Who's the next coach to go?

MIKE RUTSEY, QMI Agency

, Last Updated: 4:55 PM ET

TORONTO - Following the firing of Brad Childress in Minnesota, how tight do you think the collars are around the necks of Gary Kubiak in Houston, Marvin Lewis in Cincinnati, Josh McDaniels in Denver and Mike Singletary in San Francisco?

I’d throw Carolina’s John Fox into that group too, except he has already checked out as witnessed by his decision to start the unheralded Brian St. Pierre at quarterback in Sunday’s loss to Baltimore.

That Fox could have located and signed St. Pierre is a feat more daunting than that of the U.S. Special Forces attempting to find and flush Osama Bin Laden from his cave on the Afghanistan-Pakistan border.

But Fox found him, signed him, played him and for the Panthers franchise there is seemingly no end to the embarrassment of their humiliating 1-9 season.

It all added up to another chapter in a season that is already crammed with twists and turns and surprises galore.

But as the season plods on, a few trends are slowly emerging.

In one of the big showdowns last Sunday, New England prevailed over Peyton Manning and the Indianapolis Colts.

Having lost two of its past three and with a home game next up against the San Diego Chargers, the Colts could find themselves 6-5 and staring up at the belly of the Jacksonville Jaguars in the AFC South.

Dimming the probability of a victory over San Diego comes the news that the Colts will be without wide receiver Austin Collie due to symptoms related to a concussion.

One thing that seems a certainty is that if the Colts prevail, win their division and move on to the playoffs they will do so without their biggest weapon, their MVP, which is home field advantage.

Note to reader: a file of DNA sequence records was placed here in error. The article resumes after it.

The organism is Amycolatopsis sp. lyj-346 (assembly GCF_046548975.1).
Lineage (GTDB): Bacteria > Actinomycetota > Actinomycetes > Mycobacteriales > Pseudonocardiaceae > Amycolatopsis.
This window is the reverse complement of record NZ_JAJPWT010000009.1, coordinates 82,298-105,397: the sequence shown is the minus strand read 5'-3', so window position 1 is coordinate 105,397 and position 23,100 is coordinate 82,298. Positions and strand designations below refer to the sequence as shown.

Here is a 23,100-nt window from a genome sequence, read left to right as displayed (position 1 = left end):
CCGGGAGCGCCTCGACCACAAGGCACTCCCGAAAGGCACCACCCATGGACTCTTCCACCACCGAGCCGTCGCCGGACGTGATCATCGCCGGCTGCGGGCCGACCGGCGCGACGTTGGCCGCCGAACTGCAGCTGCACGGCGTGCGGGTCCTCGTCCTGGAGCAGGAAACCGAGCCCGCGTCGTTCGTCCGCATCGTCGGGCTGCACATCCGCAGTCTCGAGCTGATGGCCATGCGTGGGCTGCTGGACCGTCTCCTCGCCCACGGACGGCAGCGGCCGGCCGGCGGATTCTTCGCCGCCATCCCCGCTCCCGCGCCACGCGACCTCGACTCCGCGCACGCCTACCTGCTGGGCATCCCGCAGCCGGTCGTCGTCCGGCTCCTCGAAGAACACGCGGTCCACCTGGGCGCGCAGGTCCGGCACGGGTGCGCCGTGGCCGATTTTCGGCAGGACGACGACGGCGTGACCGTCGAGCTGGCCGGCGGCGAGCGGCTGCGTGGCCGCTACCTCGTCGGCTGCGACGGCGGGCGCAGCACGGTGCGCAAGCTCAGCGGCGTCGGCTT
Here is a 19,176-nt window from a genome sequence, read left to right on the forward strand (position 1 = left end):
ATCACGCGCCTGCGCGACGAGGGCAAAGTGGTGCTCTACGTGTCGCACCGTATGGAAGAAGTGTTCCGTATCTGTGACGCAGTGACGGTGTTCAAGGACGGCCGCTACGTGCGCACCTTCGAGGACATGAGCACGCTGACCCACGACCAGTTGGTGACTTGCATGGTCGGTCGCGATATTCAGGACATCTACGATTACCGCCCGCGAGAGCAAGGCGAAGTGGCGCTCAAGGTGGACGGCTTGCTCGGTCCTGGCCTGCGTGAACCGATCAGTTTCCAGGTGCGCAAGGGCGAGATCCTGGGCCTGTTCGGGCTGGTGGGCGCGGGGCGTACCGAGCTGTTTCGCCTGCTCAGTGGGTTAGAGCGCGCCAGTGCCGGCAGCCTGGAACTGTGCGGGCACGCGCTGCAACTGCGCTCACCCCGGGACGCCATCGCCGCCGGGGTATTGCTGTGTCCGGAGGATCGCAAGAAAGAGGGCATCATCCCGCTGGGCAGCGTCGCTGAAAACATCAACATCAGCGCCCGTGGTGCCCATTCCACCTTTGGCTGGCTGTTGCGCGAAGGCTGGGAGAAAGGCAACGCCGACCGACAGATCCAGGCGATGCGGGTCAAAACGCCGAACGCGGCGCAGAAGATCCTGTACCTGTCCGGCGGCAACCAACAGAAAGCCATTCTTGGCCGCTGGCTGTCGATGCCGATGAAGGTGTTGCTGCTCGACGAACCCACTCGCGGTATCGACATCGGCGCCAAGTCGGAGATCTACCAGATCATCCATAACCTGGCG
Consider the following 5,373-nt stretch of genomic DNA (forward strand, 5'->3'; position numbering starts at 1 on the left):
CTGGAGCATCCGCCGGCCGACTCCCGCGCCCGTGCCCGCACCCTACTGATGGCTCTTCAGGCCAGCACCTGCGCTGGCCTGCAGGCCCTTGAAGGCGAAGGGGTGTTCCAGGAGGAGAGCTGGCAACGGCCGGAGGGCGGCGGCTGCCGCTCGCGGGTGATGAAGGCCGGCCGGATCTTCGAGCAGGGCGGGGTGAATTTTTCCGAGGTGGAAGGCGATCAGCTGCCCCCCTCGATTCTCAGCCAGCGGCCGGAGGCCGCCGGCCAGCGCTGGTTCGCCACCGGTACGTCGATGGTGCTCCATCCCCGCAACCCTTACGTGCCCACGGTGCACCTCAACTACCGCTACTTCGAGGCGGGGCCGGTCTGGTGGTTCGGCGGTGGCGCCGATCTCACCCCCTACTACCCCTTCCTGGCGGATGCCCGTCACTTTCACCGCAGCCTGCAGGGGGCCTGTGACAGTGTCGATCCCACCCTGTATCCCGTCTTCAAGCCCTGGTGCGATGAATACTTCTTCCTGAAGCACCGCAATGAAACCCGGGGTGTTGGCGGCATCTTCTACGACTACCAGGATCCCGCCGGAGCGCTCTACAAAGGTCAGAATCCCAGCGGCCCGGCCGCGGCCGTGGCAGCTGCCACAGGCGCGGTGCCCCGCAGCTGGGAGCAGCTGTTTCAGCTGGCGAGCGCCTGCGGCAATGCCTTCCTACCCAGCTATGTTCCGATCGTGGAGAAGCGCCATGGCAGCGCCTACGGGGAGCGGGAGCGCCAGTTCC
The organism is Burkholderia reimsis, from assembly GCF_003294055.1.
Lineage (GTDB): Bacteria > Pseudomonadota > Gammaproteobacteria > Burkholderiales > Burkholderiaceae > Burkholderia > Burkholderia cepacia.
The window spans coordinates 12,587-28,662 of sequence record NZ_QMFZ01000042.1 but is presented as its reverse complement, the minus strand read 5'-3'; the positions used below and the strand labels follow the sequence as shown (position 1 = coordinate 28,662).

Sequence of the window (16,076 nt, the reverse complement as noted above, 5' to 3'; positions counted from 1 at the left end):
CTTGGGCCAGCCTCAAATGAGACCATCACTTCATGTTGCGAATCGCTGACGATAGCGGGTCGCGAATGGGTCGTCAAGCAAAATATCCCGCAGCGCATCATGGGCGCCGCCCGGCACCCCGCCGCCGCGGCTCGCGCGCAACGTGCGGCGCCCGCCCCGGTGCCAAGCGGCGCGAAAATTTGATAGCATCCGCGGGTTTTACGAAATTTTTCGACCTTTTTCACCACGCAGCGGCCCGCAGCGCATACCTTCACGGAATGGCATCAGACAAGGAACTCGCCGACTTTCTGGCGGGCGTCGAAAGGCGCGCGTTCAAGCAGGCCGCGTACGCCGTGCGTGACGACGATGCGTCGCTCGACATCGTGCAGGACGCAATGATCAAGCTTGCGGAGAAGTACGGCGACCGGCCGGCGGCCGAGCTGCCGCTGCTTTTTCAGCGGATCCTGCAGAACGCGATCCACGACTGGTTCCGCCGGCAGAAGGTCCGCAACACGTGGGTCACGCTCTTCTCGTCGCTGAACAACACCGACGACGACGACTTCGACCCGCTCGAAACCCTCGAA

The Colts play inside a dome which significantly diminishes the fact that they can’t run the ball. Inside, with no rain or snow or foul weather, Manning’s passing game usually prevails.

But this season — and they’ve gone 2-4 on the road — the Colts will not finish as one of the top two seeds, which means that ultimately they will have to slog it out outside and that doesn’t stack up in their favour.

“We have not been good enough on the road this year,’’ Manning said after the loss to the Pats. “All four of our losses are on the road. That’s disappointing. We’ve been a good road team in the past. Usually, to be the kind of team that you really want to be, you have to be able to win on the road.’’

So far they haven’t and when the weather turns nasty in January, teams that can’t run don’t go far.

That fact alone will doom the Colts.

GO WEST YOUNG MAN

Now that the Argonauts have been knocked out of the CFL playoffs, maybe with their free time they should jump into the NFC West.

Talk about a turtle race to the top or what.

All in all it was a sad afternoon last Sunday for NFC West fans everywhere as the four teams — Seattle, St. Louis, San Francisco and Arizona all lost by the combined score of 120-49.

When the dust settled, the Seahawks, who were drubbed 34-19 by the New Orleans Saints, still sit atop the division with a 5-5 record, one game ahead of the 4-6 Rams and two games up on both the San Francisco 49ers and Arizona Cardinals.

How bad is this division? Well, consider that on the road this season both the Rams (0-4) and 49ers (0-4) don’t have a win and collectively the four teams have gone 3-17 away from home.

Yet someone will be crowned the division champ. Someone has to.

With a 3-1 divisional record it looks more and more likely the team to beat will be the Seahawks, even though they sport a minus-48 points differential.

The question then becomes will the Seahawks finish with a winning record, at 8-8 or with a losing record.

We’ll bet on the latter.

With six games remaining, Seattle has non-divisional games left against Kansas City, Atlanta and Tampa Bay and Carolina. The lone win in those four is against Carolina.

It has two divisional games remaining, at San Francisco and home to St. Louis. We’re calling for a split, a 7-9 record and a division championship.

Ain’t life grand?


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